Alisa Ulman teaches English/Reading, Math, Foreign Language, Science and History/Social Studies. She has over 30 years experience — and she’s one of the Teachers We Love in 2021. You can learn more about her in the interview below, and at The Teacher Marketplace.
Why did you become a teacher?
In college I chose Education and Early Childhood for my majors because I enjoy working with children, and helping them to expand those lovely, growing minds. Teachers have the ability to inspire, motivate, direct, encourage, and even change lives.
Teaching is rewarding because I can actually see I am making a difference in a child’s life. Being a teacher isn’t just a job. It’s a way of life. It’s who and what I am.
What is the funniest moment you’ve experienced a teacher?
When I taught second grade I was continually amused by the honesty and sweetness and silly and surprising answers sometimes given, and therefore laughed a lot!
One afternoon, we were playing a guessing game, and an extremely bright boy in the class gave a response that was well beyond his years and it was so funny, I absolutely cracked up. I was laughing so hard, I had tears in my eyes and practically gasping for breath. Of course, my reaction made the kids laugh and the chain reaction pretty much had all of us laughing hysterically.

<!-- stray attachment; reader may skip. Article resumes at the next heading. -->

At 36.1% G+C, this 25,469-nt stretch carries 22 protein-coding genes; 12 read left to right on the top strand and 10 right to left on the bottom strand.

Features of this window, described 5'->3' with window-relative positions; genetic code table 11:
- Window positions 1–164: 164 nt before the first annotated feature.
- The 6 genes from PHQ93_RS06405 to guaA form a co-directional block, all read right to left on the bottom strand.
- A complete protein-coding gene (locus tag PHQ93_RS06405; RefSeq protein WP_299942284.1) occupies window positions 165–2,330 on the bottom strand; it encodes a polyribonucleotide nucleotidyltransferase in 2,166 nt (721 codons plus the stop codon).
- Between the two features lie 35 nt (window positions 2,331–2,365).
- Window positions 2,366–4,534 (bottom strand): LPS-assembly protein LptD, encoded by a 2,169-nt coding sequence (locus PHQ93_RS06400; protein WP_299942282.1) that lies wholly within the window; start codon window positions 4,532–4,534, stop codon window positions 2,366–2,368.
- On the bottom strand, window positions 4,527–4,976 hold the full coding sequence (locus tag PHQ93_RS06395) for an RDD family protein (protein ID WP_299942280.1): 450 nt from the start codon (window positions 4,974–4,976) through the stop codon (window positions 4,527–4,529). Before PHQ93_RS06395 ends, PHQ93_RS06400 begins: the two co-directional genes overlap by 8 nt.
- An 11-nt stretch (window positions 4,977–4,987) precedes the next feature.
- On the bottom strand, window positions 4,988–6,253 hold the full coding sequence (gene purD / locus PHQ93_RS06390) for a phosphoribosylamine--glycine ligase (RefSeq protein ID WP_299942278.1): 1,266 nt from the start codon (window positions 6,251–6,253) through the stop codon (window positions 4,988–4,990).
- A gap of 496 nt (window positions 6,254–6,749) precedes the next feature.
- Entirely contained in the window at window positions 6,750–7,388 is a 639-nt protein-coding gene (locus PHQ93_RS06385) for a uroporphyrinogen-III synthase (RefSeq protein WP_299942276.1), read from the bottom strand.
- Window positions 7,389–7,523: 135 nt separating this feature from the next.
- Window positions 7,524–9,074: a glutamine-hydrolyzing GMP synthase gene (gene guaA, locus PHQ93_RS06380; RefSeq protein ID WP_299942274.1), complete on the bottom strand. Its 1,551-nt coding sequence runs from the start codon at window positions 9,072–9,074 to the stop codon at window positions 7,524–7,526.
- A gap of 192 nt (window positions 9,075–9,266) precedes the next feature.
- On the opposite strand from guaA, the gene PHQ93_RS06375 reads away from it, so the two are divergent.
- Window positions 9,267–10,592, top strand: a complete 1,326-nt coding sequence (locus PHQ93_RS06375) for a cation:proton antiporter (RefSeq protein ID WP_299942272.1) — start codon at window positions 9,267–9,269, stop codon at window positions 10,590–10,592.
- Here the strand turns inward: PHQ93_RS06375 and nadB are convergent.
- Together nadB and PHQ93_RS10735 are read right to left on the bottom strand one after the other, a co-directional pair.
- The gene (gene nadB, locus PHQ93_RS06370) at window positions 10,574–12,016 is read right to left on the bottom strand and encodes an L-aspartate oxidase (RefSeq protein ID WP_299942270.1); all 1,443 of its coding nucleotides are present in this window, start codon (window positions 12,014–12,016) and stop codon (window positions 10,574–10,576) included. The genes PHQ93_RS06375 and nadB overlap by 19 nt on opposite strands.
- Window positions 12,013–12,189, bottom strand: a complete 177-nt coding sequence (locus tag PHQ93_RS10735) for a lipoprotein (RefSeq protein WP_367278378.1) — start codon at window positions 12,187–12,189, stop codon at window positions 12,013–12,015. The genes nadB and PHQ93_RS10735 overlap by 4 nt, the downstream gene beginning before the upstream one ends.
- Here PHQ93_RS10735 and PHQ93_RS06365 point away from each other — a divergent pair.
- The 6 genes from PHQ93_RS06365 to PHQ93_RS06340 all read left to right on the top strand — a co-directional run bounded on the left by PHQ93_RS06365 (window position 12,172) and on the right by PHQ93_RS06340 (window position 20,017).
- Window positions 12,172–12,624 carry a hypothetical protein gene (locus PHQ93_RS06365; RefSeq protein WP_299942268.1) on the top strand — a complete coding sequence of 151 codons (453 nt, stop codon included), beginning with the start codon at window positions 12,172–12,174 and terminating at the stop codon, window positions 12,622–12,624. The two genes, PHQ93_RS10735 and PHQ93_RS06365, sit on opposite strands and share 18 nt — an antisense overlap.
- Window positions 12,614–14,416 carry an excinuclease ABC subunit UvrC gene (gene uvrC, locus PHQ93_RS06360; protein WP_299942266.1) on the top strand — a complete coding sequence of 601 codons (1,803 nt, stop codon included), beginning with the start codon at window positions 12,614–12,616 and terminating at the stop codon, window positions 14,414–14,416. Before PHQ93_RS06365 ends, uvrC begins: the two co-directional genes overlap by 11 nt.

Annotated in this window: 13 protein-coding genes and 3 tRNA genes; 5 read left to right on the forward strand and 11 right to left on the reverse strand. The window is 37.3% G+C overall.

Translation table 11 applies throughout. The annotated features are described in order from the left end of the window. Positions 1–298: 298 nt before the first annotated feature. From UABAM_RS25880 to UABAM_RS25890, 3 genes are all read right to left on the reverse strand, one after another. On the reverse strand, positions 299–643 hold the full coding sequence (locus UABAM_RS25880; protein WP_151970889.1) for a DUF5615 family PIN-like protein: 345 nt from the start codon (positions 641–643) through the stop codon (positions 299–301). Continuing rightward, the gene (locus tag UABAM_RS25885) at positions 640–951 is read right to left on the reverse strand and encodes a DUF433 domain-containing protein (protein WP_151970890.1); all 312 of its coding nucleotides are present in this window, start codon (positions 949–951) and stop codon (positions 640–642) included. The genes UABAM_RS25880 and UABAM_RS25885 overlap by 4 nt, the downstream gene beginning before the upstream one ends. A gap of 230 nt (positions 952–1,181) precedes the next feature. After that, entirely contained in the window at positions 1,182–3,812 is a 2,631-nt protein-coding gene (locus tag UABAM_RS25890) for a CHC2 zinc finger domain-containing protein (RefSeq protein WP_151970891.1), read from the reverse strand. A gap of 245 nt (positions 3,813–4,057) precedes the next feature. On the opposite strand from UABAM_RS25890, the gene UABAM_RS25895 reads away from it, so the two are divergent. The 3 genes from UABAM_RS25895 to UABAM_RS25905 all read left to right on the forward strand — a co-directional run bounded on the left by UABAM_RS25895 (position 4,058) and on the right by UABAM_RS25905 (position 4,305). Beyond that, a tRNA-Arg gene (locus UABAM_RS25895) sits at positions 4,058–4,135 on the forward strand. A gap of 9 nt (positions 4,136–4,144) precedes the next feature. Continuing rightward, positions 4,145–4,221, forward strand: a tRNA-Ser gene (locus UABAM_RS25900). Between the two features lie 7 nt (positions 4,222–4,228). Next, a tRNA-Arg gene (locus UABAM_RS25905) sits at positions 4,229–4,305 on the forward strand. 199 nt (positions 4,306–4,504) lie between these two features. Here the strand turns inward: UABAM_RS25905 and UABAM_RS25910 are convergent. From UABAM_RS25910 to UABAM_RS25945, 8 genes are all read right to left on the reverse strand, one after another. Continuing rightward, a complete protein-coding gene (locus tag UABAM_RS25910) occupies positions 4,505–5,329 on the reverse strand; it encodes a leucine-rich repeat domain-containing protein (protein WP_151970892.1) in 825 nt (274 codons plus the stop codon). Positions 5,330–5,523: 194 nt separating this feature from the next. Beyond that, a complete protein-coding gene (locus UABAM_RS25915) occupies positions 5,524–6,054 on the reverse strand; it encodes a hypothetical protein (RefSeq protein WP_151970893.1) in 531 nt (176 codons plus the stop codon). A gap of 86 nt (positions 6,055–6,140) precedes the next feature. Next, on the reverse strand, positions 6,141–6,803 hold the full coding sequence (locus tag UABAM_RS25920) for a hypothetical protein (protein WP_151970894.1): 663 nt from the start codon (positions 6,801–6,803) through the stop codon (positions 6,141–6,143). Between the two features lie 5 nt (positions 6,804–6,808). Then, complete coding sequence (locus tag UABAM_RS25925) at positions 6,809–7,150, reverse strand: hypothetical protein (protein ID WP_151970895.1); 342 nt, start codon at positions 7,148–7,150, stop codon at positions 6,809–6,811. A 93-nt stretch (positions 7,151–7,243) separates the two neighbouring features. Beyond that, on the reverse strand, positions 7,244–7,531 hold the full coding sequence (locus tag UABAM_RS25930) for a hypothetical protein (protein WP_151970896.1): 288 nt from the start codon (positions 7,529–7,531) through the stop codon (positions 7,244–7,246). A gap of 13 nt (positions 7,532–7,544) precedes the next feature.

How has the last year affected your students and your teaching approach?
Currently, I am a substitute teacher and schools have been closed quite a bit so I’ve not been teaching as much. However, I think the most obvious observation of the students is that they don’t like wearing masks.
The number one challenge for me as a teacher, created by the mask-wearing, is being able to hear and understand a child when they are speaking. Having to repeat answers and questions slows down lessons and spontaneity, which makes keeping lessons fun and interesting a lot more challenging. Also, social distancing makes it difficult for children to work with a partner or in small groups. I normally like to alternate between direct instruction and independent work alone or with one or more other children. The social distancing practice does present a challenge to offer that type of learning.
What’s a creative solution you use to keep kids engaged or motivated during COVID?
- Obey the 20-minute attention span rule and stick to it.
- In the classroom, don’t make any lesson or activity longer than 20 minutes. Then move on to a new area of focus.
- For remote learners, use shorter activities to keep their minds moving and interested.
- Incorporate as much hands-on learning and manipulatives as much as possible.
- Alternate teacher-directed lessons with videos and other teaching resources found online.
- Invite guest speakers to come into the classroom for a change of pace.
- Incorporate music, art and movement into lessons when appropriate.
- Choose age/level appropriate activities that the child can be fully engaged in.
And use plenty of praise and encouragement. Always be kind. We all appreciate that.
What resources do you like to use in the classroom or in teaching remotely?
I like to use as much variety in my classroom or remotely as possible. These include manipulatives, storybooks, workbooks, puzzles and games, flashcards, posters, Go Noodle, teacher blogs, sharing ideas and collaborating with other teachers in the building.
In the classroom, I like to utilize as much hands-on learning as is possible for the lesson. For remote learning, I like to use traditional learning methods such as using worksheets, flashcards, playing games and using manipulatives either using an Elmo or just holding them up to the camera.